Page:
Don’t use “green” red tape to block coal exports

Alliance for Northwest Jobs & Exports_thb

Alliance for Northwest Jobs & Exports

Labor and Business Leaders Call for Reasonable Reviews of Proposed Export Projects
More bureaucracy will harm job creation and trade sector

SEATTLE, Wash. – Labor and business leaders responded forcefully to the call from Governors of Oregon and Washington for expanded federal review in the approval of coal export projects in the Northwest. They reiterated strong support for the proposed bulk export terminals and expressed concern over the precedent that expanded regulation would have on future exports from the Northwest.

The governors wrote a joint letter to the Council for Environmental Quality (CEQ) urging that it undertake a thorough review of greenhouse gas emissions and other air quality impacts prior to any final decisions on coal export projects.  Three proposed projects are currently undergoing rigorous government environmental impact assessments in the Northwest.  If approved, these port projects would expand trade and exports to Asia and the rest of the world, contributing to the regional economy in addition to creating thousands of good family-wage jobs at these facilities.

“Just last week the U.S. Senate voted to oppose any new requirement or regulation that federal agencies account for greenhouse gas emissions in their analyses under the National Environmental Policy Act (NEPA).  Such a requirement could be particularly damaging to the Northwest, where trade and exports are so vital to the local economy,” said Lauri Hennessey, spokeswoman for the trade advocacy group the Alliance for Northwest Jobs & Exports, which represents nearly 400,000 workers and 46,000 businesses.

“We have always been and remain committed to making these projects a reality,” said Mike Elliott, Spokesman for the Washington State Legislative Board of the Brotherhood of Locomotive Engineers and Trainmen (BLET). “We will continue working with the Oregon and Washington Governors towards the best outcome for these multi-commodity facilities.”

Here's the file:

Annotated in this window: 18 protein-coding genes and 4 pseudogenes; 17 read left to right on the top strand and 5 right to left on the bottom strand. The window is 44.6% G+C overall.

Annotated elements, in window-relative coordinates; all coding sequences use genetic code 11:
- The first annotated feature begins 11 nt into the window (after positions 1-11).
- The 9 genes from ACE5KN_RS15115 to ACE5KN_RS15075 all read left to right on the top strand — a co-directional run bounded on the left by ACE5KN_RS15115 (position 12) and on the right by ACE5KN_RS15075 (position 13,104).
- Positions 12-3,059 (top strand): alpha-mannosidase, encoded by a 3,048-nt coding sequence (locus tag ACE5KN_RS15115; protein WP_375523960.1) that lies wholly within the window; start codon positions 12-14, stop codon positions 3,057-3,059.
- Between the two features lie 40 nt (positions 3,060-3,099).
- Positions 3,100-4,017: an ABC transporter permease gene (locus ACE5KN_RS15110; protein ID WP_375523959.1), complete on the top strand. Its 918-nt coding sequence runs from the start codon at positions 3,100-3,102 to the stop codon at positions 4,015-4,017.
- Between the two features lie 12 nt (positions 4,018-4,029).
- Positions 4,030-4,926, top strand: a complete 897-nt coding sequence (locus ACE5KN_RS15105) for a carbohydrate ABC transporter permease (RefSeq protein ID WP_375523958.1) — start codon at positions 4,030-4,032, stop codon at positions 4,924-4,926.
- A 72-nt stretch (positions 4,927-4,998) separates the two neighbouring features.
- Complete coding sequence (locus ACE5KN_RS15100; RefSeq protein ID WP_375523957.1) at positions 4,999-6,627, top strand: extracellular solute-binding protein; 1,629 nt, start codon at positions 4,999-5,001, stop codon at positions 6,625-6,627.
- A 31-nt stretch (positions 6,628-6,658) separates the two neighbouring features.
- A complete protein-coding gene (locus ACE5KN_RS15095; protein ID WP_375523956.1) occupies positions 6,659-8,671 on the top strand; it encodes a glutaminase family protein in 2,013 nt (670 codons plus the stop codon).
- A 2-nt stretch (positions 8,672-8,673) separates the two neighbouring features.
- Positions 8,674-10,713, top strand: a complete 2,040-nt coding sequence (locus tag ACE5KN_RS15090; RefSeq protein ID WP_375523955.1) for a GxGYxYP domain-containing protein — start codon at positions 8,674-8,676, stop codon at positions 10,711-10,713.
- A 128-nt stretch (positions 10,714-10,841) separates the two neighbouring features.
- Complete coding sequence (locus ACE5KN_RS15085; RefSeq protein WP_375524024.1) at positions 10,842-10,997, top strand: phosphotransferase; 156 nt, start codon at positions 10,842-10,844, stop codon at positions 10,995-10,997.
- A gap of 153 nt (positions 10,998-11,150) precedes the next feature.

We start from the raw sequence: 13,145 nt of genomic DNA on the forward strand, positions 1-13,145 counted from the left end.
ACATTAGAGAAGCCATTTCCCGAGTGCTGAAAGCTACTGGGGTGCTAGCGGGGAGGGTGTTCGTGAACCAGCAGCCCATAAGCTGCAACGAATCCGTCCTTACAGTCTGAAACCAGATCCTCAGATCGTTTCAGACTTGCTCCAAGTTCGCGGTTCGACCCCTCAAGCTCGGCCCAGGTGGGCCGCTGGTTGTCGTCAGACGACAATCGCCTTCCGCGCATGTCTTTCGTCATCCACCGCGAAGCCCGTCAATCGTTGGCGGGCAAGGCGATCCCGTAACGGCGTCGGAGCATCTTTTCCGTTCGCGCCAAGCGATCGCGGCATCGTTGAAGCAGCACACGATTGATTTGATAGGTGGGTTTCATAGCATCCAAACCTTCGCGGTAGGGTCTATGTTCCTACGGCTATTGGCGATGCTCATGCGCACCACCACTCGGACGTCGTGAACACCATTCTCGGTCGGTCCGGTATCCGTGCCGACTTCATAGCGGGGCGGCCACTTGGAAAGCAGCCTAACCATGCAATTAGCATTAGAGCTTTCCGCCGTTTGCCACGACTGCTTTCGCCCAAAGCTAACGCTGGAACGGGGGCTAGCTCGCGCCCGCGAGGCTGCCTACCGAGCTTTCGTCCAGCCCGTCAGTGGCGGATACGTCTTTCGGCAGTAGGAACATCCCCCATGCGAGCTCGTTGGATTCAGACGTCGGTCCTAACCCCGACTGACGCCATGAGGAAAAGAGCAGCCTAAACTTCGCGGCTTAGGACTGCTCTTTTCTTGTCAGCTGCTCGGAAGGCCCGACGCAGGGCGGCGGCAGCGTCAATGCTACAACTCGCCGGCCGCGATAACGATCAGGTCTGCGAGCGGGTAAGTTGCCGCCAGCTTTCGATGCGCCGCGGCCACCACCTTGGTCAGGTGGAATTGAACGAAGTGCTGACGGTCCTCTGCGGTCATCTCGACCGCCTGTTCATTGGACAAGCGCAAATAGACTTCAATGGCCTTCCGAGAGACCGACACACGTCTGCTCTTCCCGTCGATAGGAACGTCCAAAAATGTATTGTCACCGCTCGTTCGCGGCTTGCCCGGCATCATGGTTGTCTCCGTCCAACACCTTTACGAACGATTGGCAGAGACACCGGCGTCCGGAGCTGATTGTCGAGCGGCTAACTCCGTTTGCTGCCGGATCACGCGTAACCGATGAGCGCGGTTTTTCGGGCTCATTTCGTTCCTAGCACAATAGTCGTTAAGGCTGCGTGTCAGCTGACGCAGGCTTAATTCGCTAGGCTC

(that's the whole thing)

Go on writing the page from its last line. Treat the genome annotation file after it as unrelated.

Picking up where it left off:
“This is déjà vu all over again,” said John Stuhlmiller, CEO of the Washington Farm Bureau.  “We saw this kind of intervention when the CEQ stepped in 20 years ago on the issue of federal timber harvests in the Northwest.  It didn’t work then, and it won’t work now.  Tying GHG emissions to export projects is a bad idea and an ineffective policy for addressing the Governor’s climate policy objectives.  It sets a precedent that could be used to slow or stop exports of agriculture and other bulk commodities – hurting our trade economy.”

“Existing federal law requires exhaustive environmental review of development projects to ensure that our environment is protected,” said Don Brunell, president of the Association of Washington Business.  “In addition, Washington has some of the most stringent environmental standards in the nation and every project must meet or exceed those standards in order to go forward. Imposing additional, unwarranted and unnecessary regulatory burdens in an attempt to derail a particular project would set a dangerous precedent that will jeopardize our state’s economic future,” Brunell added.  “We continue to support a balanced approach that ensures both environmental protection and economic opportunity.”

“Virtually every product we export, from cars to turbines to planes to grains, has an environmental impact,” said Ross Eisenberg , vice president of energy and resources policy for the National Association of Manufacturers.  “The already-too-long permitting process for new projects–a process that takes on average 3.4 years–would become completely unmanageable if the law were expanded to require the type of review the two governors are now seeking.”

Trade and exports have played a central role in the Washington and Oregon economies for decades. One in four jobs in the region is tied to the trade industry, which annually produces hundreds of millions in tax revenues. Economic studies show the private investment proposed for five new bulk export terminals would create thousands of new jobs and generate millions in additional tax revenue for schools and other services in Washington and Oregon.

“We disagree with this approach and believe current regulations ensure rigorous environmental review of each individual project.  We will continue our efforts to make the case to Governors Inslee and Kitzhaber, as well as others, that these terminal projects are good for our region and can be done right,” said Hennessey.

To learn more about the non-profit trade organization Alliance for Northwest Jobs & Exports, please click here.

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